What outstanding leaders can teach us about connecting with people

Early in my career, I learned some important lessons from my boss about connecting with people. Everyone who worked for him would go the ‘extra mile’ for him, me included. How come? 

I won’t embarrass him by mentioning his name, but he had a great capacity to connect with people and get the best from them. 

Here are three lessons I learned from observing him. 

Lesson #1 – Take an interest in people

Everyone has a story to tell. 

He took an interest in our personal and professional challenges, successes, obstacles, concerns. 

I don’t know how he did it, but he had an uncanny knack of remembering people’s names and important details, like what our children were studying. 

He was genuinely interested in our personal situation, as much as our career objectives.

Lesson #2 – Respect others

Whenever my boss asked me to do something important, he always said please respectfully.

‘I know you’re busy, but could you please take on this project?’ he would say. 

When I delivered the result, he would say, ‘Thank you for getting it done, particularly given everything else you have on your plate. I really appreciate it.’ 

Saying please and thank you sounds simple, but it has a profound effect. 

Lesson #3 – Believe in people

People often struggle with their fears and self-doubt. 

Outstanding leaders see beyond what an individual can see for themselves. 

My boss believed in me more than I believed in myself at that time and challenged me to step up. 

When I surprised myself by finding some new capability, he resisted the temptation to say, ‘I told you so!’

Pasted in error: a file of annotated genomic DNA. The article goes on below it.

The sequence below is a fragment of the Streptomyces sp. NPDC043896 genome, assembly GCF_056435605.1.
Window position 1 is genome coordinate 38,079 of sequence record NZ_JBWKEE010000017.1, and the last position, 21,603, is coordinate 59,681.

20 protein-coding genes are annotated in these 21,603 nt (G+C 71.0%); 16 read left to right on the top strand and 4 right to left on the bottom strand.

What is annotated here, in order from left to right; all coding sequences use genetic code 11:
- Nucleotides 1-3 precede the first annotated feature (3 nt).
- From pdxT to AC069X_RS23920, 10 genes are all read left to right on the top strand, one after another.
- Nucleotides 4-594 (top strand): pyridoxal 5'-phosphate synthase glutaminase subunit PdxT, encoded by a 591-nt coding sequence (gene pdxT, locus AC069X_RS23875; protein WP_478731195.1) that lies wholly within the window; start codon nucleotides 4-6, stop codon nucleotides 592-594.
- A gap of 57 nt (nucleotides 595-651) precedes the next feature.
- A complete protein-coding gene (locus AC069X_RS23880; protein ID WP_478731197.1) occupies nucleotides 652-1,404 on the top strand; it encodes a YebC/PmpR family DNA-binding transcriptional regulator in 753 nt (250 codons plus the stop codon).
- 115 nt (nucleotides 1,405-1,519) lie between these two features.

Future demand 

Leaders with social skills, like my old boss, are increasingly in demand according to research published in the HBR article, The C-Suite Skills That Matter Most.

The researchers reviewed nearly 5,000 C-suite job descriptions and found companies have significantly redefined the roles of C-suite executives over the past two decades. 

Companies are still seeking traditional capabilities like management of financial and operational resources. But when they search for top leaders, they place less importance on those capabilities and instead prioritise one qualification above all others: strong social skills.

The authors say, ‘Landing a job as a CEO today is no longer all about industry expertise and financial savvy. What companies are really seeking are leaders with strong social skills.’ 

🙋 How do leaders develop their social skills in your view? 🙋‍♀️

Best regards, Brian

PS: Get in touch if you would like to explore how coaching could help you develop your social skills.